It was just two years ago that several cartoonists were gunned down by Islamic radicals for their depiction of Muhammad in the French publication Charlie Hebdo. It was an incident that shook cartoonists and illustrators all over the world, although Fish’s takeaway from the incident was unique: “I remember when I heard about the Charlie Hebdo massacre, bone-crushing dread and sorrow over the incident aside, I was jealous of a publication that had a number of cartoonists under a roof that could convene an editorial meeting. Like, wow! That is amazing. I don’t know of an American publication that has a group of cartoonists for a newspaper that people read that is being threatened by any radical elements.” Fish shows no fear in the sensitive subject matter he tackles, and believes that no artists should self-censor their work because of perceived danger.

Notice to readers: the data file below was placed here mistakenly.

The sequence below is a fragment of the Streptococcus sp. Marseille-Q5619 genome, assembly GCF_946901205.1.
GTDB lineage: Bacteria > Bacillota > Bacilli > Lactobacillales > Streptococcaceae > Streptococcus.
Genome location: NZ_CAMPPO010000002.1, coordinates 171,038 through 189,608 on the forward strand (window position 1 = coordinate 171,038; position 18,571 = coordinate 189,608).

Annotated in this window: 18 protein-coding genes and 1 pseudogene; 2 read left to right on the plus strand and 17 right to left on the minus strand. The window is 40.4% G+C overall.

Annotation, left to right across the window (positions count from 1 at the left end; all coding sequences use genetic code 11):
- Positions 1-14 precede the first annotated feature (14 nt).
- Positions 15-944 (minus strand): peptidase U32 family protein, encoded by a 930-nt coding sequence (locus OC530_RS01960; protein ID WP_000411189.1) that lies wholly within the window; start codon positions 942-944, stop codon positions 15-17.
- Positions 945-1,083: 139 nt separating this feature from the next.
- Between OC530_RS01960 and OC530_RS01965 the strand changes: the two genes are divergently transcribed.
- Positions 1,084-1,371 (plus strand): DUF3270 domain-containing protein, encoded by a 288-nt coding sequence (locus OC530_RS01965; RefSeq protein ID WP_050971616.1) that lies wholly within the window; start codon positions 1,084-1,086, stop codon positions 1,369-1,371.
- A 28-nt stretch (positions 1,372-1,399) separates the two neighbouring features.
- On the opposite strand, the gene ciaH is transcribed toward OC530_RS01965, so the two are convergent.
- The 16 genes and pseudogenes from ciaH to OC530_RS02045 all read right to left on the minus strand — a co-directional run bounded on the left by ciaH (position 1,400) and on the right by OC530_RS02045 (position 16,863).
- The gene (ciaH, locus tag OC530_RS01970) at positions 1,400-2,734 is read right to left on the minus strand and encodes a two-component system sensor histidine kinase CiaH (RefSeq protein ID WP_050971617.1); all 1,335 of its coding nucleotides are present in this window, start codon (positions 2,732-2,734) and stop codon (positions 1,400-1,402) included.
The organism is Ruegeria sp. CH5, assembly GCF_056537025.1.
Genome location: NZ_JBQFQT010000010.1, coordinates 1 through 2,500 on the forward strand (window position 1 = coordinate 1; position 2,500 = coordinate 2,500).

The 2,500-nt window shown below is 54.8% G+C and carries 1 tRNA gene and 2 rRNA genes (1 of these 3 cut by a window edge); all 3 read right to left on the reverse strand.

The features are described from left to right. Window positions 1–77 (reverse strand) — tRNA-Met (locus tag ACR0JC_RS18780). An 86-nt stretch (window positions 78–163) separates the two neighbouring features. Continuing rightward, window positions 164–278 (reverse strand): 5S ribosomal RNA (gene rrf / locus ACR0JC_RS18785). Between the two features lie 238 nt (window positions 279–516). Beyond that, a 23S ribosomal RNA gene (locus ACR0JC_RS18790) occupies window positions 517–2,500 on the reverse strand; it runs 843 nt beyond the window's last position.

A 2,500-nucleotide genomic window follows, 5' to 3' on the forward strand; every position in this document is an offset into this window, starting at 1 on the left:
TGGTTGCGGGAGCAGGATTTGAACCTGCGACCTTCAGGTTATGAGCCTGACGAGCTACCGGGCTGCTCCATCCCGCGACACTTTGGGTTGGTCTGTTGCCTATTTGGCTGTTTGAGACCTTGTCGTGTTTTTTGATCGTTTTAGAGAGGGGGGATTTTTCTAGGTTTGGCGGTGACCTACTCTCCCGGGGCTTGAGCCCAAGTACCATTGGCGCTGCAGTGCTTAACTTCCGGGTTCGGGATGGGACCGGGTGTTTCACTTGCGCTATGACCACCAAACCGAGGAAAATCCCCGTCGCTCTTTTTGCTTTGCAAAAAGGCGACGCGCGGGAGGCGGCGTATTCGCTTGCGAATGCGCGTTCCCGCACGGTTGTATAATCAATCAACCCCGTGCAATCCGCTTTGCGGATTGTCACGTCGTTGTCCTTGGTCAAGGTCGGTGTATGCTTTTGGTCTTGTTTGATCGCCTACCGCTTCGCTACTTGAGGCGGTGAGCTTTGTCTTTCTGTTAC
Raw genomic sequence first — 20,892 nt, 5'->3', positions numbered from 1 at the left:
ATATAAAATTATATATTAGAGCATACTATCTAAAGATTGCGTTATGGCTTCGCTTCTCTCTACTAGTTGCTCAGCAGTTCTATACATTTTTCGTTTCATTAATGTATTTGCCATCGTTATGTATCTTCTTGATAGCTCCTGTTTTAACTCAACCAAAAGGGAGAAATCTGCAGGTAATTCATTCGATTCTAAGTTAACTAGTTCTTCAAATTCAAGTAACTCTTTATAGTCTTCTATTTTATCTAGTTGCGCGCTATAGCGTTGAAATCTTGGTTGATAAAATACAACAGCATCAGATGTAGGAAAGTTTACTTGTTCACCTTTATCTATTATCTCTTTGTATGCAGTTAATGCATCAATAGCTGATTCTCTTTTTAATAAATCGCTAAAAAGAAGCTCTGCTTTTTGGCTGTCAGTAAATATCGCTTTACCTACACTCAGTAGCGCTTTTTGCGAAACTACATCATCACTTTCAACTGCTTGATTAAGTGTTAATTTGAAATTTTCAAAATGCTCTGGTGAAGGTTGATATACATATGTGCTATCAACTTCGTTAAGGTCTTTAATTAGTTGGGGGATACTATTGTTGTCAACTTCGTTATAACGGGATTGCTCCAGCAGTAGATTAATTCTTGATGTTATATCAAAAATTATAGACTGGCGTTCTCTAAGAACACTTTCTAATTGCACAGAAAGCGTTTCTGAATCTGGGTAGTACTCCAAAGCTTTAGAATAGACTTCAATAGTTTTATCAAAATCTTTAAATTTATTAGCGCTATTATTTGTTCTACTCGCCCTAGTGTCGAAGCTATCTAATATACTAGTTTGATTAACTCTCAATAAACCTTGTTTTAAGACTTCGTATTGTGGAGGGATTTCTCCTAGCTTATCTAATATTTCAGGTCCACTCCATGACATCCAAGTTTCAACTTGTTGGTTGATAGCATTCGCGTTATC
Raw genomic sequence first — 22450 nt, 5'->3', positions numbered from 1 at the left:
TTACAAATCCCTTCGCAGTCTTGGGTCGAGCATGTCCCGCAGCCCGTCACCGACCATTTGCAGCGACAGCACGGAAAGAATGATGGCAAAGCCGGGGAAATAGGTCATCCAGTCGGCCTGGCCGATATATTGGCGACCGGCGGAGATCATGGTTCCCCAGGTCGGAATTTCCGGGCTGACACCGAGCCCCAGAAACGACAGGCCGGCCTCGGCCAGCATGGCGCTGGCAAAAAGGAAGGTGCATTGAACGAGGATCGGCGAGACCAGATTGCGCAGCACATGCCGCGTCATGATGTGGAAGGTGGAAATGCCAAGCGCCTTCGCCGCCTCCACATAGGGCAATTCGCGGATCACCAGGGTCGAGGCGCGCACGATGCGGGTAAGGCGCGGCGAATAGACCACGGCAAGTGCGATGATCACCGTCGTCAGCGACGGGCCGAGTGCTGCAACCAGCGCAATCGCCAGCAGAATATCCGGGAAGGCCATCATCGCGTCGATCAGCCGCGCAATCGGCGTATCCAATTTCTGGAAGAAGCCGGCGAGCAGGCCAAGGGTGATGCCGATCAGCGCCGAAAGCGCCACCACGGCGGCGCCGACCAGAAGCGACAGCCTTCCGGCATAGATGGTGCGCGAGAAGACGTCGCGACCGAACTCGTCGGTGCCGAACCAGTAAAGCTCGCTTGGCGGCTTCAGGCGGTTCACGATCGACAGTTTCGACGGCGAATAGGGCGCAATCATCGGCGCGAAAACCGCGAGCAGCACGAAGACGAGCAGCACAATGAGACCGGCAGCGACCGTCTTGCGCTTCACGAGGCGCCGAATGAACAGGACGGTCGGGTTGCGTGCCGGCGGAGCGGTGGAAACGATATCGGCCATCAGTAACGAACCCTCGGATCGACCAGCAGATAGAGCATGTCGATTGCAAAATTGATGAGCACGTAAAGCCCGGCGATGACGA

It seems that Fish’s work is ironically starting to infiltrate the mainstream — he has a popular website, his third book was released last year and a new documentary about his life is generating rave reviews – but it’s unlikely to affect how he executes future projects.
“One of the things that I want people to come away with if they look at my art is that there’s no such thing as a thought crime. People can engage with any concept or idea and communicate that idea and not be ashamed. You learn about yourself as much as you learn about other people when you do that.”
It’s Fish’s persistence in wanting to speak his perception of the truth that will keep his work from being homogenized or “soft”; he believes humor insists that you “go beyond the quorum.” “If you are permitted what I would call the grace to go beyond the quorum, then you start to see things for what they are. I would argue that the majority of jokes work and function really well and are thrilling to people because they’re really the most blatant form of truth-telling that you can offer.”